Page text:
I've shared my tips for instructors on how to launch a successful virtual martial arts program, but I hear you...
What about us, the students?
In the year 2020, students (and parents alike) have been asked to take on more when it comes to learning virtually. After all, virtual learning methods do not guarantee an effective experience based on the student’s preferred method of learning.
As a pedagogy enthusiast, and an experienced virtual / remote learner for 3+ years, I’ve been able to upgrade my personal practice. In fact, I just learned a very long form / hyung in 4 virtual lessons, each session lasting no more than one hour.
Here are my hacks to a successful virtual learning experience:
Tip #1: Stage your Studio
Just like my suggestion for instructors, it’s important that students appropriately plan their practice space. Here’s the same list of bare minimum technology essentials to have:
You’ll notice that I did not include the microphone requirement for the student. More on that later.
Test out your camera placement before your first lesson, ensuring that you are able to demonstrate techniques and move about within a measured space while still being in frame. Personally, our home workout space / dojang has ample room, as we elected to buy our home with the intention of having a dedicated space for it. If you truly measure out how much of the space I use for forms / hyung, I use approximately 11 ft. by 5 ft. of this space.
If this is not an option for you, then this is an opportunity to be creative with your footwork! Remember, analyze your mental and internal qualities in moving through your forms, and test how you would apply these qualities by creating variations in your movement based on external variables.
Tip #2: Learn your Application's Settings
Take time to learn about any settings within the application that can impact the overall experience for you and your fellow students. These include:
As you are the student moving extensively, an on-body microphone (such as an earbud or lavalier) may impede your movements. Your computer or mobile device’s internal microphone should be sufficient for your needs, as long as you keep your internal microphone muted for most of the class.
It’s the courteous thing to do to keep yourself on mute. Just like how a student would not talk over other students or the teacher in-person, we should be mindful of excessive background noises picked up by our microphones that will cause the instructor’s audio to cut in and out. When you have a question, approach your computer / mobile device, and politely “raise your hand” (by either unmuting yourself and politely stating your need, or use the application to raise a question or digital hand).
Please also learn to love these features on your application, especially when using Zoom:
And one last thing about staging: Please, please, please, with a cherry on top, use a tripod. Do not ask someone to hold your mobile device in hand while live-streaming a class.
Tip #3: Ask for Help!
It is extremely important to remain engaged with your instructors. Continue to maintain the courage to ask your question or to ask for help during class. It is highly likely that other students have the same exact question in mind, but simply are afraid to raise their hands. Help yourself, and help your fellow students achieve clarity in your practice!
Learn to record and submit video selfies of your techniques...
Help your instructors by giving them visual aids to know how to help you. We love to take photo selfies of ourselves with friends and family, but yes, I hear you: It’s a bit more intimidating to record your performance for the sole purpose of receiving feedback.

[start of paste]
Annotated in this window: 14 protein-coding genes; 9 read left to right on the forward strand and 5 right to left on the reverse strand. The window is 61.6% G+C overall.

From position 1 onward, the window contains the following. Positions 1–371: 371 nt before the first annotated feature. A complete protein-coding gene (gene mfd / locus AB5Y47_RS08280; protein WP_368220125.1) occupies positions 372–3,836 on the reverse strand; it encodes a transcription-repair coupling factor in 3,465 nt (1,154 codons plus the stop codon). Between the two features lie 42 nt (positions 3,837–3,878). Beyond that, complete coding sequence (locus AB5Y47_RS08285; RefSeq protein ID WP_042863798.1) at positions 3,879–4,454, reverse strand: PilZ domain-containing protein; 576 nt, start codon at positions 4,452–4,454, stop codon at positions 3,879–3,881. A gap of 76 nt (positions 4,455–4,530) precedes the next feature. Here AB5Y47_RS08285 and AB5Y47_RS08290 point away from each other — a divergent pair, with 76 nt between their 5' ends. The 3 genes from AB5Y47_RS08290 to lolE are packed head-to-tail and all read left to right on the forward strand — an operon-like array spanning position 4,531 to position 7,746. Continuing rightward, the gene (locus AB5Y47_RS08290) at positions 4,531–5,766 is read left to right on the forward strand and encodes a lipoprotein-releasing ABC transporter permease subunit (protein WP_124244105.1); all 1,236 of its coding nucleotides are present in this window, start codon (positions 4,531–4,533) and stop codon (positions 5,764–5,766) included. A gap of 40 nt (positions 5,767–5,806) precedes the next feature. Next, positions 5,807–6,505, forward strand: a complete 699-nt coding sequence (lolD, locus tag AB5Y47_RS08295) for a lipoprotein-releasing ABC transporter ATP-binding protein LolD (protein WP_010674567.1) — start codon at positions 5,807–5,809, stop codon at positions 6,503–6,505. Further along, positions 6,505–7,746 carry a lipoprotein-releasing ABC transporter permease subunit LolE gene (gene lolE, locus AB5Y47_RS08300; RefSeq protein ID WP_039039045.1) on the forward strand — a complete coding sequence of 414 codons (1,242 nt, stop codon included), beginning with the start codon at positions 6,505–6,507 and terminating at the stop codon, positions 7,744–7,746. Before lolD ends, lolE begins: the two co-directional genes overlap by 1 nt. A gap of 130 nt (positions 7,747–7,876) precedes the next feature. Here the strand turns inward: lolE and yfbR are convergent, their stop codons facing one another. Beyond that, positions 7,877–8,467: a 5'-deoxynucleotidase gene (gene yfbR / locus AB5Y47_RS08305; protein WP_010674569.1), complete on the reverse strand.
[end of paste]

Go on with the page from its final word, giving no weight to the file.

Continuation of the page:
But we grow and build resilience by sharing our vulnerabilities and overcoming our fears. And like you, I am a Kyosa (instructor) who has to submit homework videos to my teacher too. Chances are that your instructor is required to provide the same type of homework. It’s intentionally a humbling experience but remember:
You are not alone!
Tip #4: Use Multiple Camera Angles
Unless you have one of those automatically-rotating tripods, the camera will be fixed in one position of the room. Your instructor will be limited to a 2D view of your movement, which is why it becomes important to stage your studio properly.
However, you can leverage your body's orientation to the camera by facing certain directions.
This is not the best example, but these two images are screenshots from two of my homework video submissions. Notice how the camera is facing different walls, but I land in the same position in the form / hyung.
When we were troubleshooting this section on a video conference, we isolated this section. But if I needed to demonstrate the full sequence and my teacher needed my body to end up in this position facing him, I would start my choonbee facing away from the camera (and respectfully show my back to my teacher just for this need).
Alternatively, you can dial into two different video conference sessions using two different devices, with one camera front-facing and the other rear-facing. To prevent audio feedback, one device should have both its output volume and microphone muted. But it does get "trippy" - only set this up upon receiving a request from your instructor.
Tip #5: Have Fun!
The world of virtual learning opens a new avenue of networking, collaboration, and camaraderie amongst martial artists of the same or different classical styles across multiple organizations. Personally, I would like to see more collaboration (and less comparison and competition) between members of disparate organizations. After all, we are all connected historically, evolving from similar - if not - the same parent style.
Do you struggle with any aspect of your practice, whether in-person or virtual? Would you like to feel more inResONEnce with your practice goals? Request your free informational call back today!
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